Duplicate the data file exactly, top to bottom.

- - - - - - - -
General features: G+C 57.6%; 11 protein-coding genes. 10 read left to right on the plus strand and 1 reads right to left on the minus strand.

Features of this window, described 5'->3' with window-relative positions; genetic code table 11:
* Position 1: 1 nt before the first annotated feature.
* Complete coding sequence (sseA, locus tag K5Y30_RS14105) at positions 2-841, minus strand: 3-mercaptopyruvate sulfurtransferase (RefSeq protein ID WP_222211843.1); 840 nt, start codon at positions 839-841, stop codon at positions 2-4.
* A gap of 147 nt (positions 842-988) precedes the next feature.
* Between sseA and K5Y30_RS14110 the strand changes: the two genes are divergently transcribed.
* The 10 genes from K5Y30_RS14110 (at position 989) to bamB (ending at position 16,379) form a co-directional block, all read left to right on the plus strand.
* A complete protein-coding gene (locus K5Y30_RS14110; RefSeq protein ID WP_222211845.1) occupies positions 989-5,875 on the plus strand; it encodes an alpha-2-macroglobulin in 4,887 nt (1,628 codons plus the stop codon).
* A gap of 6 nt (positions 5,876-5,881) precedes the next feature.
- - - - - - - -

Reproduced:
General features: G+C 57.6%; 11 protein-coding genes. 10 read left to right on the plus strand and 1 reads right to left on the minus strand.

Features of this window, described 5'->3' with window-relative positions; genetic code table 11:
* Position 1: 1 nt before the first annotated feature.
* Complete coding sequence (sseA, locus tag K5Y30_RS14105) at positions 2-841, minus strand: 3-mercaptopyruvate sulfurtransferase (RefSeq protein ID WP_222211843.1); 840 nt, start codon at positions 839-841, stop codon at positions 2-4.
* A gap of 147 nt (positions 842-988) precedes the next feature.
* Between sseA and K5Y30_RS14110 the strand changes: the two genes are divergently transcribed.
* The 10 genes from K5Y30_RS14110 (at position 989) to bamB (ending at position 16,379) form a co-directional block, all read left to right on the plus strand.
* A complete protein-coding gene (locus K5Y30_RS14110; RefSeq protein ID WP_222211845.1) occupies positions 989-5,875 on the plus strand; it encodes an alpha-2-macroglobulin in 4,887 nt (1,628 codons plus the stop codon).
* A gap of 6 nt (positions 5,876-5,881) precedes the next feature.